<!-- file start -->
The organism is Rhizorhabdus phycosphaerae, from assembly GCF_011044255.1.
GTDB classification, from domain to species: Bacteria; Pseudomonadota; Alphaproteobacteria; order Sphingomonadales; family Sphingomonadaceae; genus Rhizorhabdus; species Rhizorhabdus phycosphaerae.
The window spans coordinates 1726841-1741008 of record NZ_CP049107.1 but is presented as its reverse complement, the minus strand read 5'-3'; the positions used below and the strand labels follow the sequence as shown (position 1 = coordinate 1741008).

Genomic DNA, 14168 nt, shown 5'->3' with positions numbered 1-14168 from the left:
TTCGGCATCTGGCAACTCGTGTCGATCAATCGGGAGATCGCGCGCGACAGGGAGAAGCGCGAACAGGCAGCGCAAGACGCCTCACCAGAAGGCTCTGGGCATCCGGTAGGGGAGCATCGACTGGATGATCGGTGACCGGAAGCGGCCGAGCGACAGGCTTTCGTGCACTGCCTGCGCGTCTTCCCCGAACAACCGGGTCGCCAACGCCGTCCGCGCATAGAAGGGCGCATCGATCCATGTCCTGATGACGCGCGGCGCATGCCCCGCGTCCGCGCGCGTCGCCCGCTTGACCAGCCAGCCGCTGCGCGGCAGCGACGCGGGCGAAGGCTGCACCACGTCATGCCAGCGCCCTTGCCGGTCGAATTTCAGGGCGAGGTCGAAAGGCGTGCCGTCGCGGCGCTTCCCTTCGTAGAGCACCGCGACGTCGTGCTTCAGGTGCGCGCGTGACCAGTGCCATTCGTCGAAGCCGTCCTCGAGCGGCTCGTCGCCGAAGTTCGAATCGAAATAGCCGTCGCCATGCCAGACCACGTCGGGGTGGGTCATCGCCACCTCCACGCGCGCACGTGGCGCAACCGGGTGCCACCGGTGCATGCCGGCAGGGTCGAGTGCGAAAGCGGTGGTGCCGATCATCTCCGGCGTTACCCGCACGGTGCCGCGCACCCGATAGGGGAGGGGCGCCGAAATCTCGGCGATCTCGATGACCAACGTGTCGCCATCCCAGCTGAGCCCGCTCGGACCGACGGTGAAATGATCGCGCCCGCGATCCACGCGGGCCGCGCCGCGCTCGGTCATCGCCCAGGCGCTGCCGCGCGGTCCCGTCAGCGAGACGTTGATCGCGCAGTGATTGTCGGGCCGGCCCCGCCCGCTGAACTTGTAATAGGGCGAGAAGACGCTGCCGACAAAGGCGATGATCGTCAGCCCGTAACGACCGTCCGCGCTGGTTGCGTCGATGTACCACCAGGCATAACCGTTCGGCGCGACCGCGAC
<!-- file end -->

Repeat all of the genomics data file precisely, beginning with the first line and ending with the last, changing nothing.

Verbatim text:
The organism is Rhizorhabdus phycosphaerae, from assembly GCF_011044255.1.
GTDB classification, from domain to species: Bacteria; Pseudomonadota; Alphaproteobacteria; order Sphingomonadales; family Sphingomonadaceae; genus Rhizorhabdus; species Rhizorhabdus phycosphaerae.
The window spans coordinates 1726841-1741008 of record NZ_CP049107.1 but is presented as its reverse complement, the minus strand read 5'-3'; the positions used below and the strand labels follow the sequence as shown (position 1 = coordinate 1741008).

Genomic DNA, 14168 nt, shown 5'->3' with positions numbered 1-14168 from the left:
TTCGGCATCTGGCAACTCGTGTCGATCAATCGGGAGATCGCGCGCGACAGGGAGAAGCGCGAACAGGCAGCGCAAGACGCCTCACCAGAAGGCTCTGGGCATCCGGTAGGGGAGCATCGACTGGATGATCGGTGACCGGAAGCGGCCGAGCGACAGGCTTTCGTGCACTGCCTGCGCGTCTTCCCCGAACAACCGGGTCGCCAACGCCGTCCGCGCATAGAAGGGCGCATCGATCCATGTCCTGATGACGCGCGGCGCATGCCCCGCGTCCGCGCGCGTCGCCCGCTTGACCAGCCAGCCGCTGCGCGGCAGCGACGCGGGCGAAGGCTGCACCACGTCATGCCAGCGCCCTTGCCGGTCGAATTTCAGGGCGAGGTCGAAAGGCGTGCCGTCGCGGCGCTTCCCTTCGTAGAGCACCGCGACGTCGTGCTTCAGGTGCGCGCGTGACCAGTGCCATTCGTCGAAGCCGTCCTCGAGCGGCTCGTCGCCGAAGTTCGAATCGAAATAGCCGTCGCCATGCCAGACCACGTCGGGGTGGGTCATCGCCACCTCCACGCGCGCACGTGGCGCAACCGGGTGCCACCGGTGCATGCCGGCAGGGTCGAGTGCGAAAGCGGTGGTGCCGATCATCTCCGGCGTTACCCGCACGGTGCCGCGCACCCGATAGGGGAGGGGCGCCGAAATCTCGGCGATCTCGATGACCAACGTGTCGCCATCCCAGCTGAGCCCGCTCGGACCGACGGTGAAATGATCGCGCCCGCGATCCACGCGGGCCGCGCCGCGCTCGGTCATCGCCCAGGCGCTGCCGCGCGGTCCCGTCAGCGAGACGTTGATCGCGCAGTGATTGTCGGGCCGGCCCCGCCCGCTGAACTTGTAATAGGGCGAGAAGACGCTGCCGACAAAGGCGATGATCGTCAGCCCGTAACGACCGTCCGCGCTGGTTGCGTCGATGTACCACCAGGCATAACCGTTCGGCGCGACCGCGAC